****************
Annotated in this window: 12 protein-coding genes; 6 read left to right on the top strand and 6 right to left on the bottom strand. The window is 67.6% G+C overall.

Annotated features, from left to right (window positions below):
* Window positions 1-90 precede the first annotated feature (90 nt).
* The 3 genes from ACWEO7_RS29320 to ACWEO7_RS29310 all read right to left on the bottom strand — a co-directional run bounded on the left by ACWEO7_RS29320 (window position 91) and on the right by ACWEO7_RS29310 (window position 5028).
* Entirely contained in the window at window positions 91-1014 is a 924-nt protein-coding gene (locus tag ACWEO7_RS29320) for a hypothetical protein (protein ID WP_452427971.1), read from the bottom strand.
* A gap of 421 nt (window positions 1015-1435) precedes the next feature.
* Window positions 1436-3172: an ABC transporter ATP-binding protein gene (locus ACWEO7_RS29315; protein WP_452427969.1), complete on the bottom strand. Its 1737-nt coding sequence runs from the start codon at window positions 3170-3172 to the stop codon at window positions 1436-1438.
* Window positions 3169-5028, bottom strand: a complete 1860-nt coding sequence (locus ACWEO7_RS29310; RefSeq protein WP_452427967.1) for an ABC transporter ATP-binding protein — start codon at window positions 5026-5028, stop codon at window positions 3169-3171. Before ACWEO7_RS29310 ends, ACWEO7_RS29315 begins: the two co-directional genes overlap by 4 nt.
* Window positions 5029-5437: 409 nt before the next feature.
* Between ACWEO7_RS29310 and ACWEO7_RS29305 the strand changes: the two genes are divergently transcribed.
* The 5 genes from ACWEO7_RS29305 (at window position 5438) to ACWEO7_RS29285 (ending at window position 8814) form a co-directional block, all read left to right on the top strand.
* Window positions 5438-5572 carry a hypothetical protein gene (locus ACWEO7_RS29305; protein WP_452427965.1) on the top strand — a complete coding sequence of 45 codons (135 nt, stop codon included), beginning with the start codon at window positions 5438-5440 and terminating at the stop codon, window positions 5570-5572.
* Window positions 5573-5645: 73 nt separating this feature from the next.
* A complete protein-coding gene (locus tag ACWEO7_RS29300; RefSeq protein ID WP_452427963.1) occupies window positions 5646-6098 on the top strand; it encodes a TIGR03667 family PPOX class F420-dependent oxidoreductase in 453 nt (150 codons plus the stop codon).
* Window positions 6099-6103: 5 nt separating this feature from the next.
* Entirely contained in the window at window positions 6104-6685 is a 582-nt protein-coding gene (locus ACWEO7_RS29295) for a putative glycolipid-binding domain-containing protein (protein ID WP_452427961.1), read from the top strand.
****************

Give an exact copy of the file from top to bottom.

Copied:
Annotated in this window: 12 protein-coding genes; 6 read left to right on the top strand and 6 right to left on the bottom strand. The window is 67.6% G+C overall.

Annotated features, from left to right (window positions below):
* Window positions 1-90 precede the first annotated feature (90 nt).
* The 3 genes from ACWEO7_RS29320 to ACWEO7_RS29310 all read right to left on the bottom strand — a co-directional run bounded on the left by ACWEO7_RS29320 (window position 91) and on the right by ACWEO7_RS29310 (window position 5028).
* Entirely contained in the window at window positions 91-1014 is a 924-nt protein-coding gene (locus tag ACWEO7_RS29320) for a hypothetical protein (protein ID WP_452427971.1), read from the bottom strand.
* A gap of 421 nt (window positions 1015-1435) precedes the next feature.
* Window positions 1436-3172: an ABC transporter ATP-binding protein gene (locus ACWEO7_RS29315; protein WP_452427969.1), complete on the bottom strand. Its 1737-nt coding sequence runs from the start codon at window positions 3170-3172 to the stop codon at window positions 1436-1438.
* Window positions 3169-5028, bottom strand: a complete 1860-nt coding sequence (locus ACWEO7_RS29310; RefSeq protein WP_452427967.1) for an ABC transporter ATP-binding protein — start codon at window positions 5026-5028, stop codon at window positions 3169-3171. Before ACWEO7_RS29310 ends, ACWEO7_RS29315 begins: the two co-directional genes overlap by 4 nt.
* Window positions 5029-5437: 409 nt before the next feature.
* Between ACWEO7_RS29310 and ACWEO7_RS29305 the strand changes: the two genes are divergently transcribed.
* The 5 genes from ACWEO7_RS29305 (at window position 5438) to ACWEO7_RS29285 (ending at window position 8814) form a co-directional block, all read left to right on the top strand.
* Window positions 5438-5572 carry a hypothetical protein gene (locus ACWEO7_RS29305; protein WP_452427965.1) on the top strand — a complete coding sequence of 45 codons (135 nt, stop codon included), beginning with the start codon at window positions 5438-5440 and terminating at the stop codon, window positions 5570-5572.
* Window positions 5573-5645: 73 nt separating this feature from the next.
* A complete protein-coding gene (locus tag ACWEO7_RS29300; RefSeq protein ID WP_452427963.1) occupies window positions 5646-6098 on the top strand; it encodes a TIGR03667 family PPOX class F420-dependent oxidoreductase in 453 nt (150 codons plus the stop codon).
* Window positions 6099-6103: 5 nt separating this feature from the next.
* Entirely contained in the window at window positions 6104-6685 is a 582-nt protein-coding gene (locus ACWEO7_RS29295) for a putative glycolipid-binding domain-containing protein (protein ID WP_452427961.1), read from the top strand.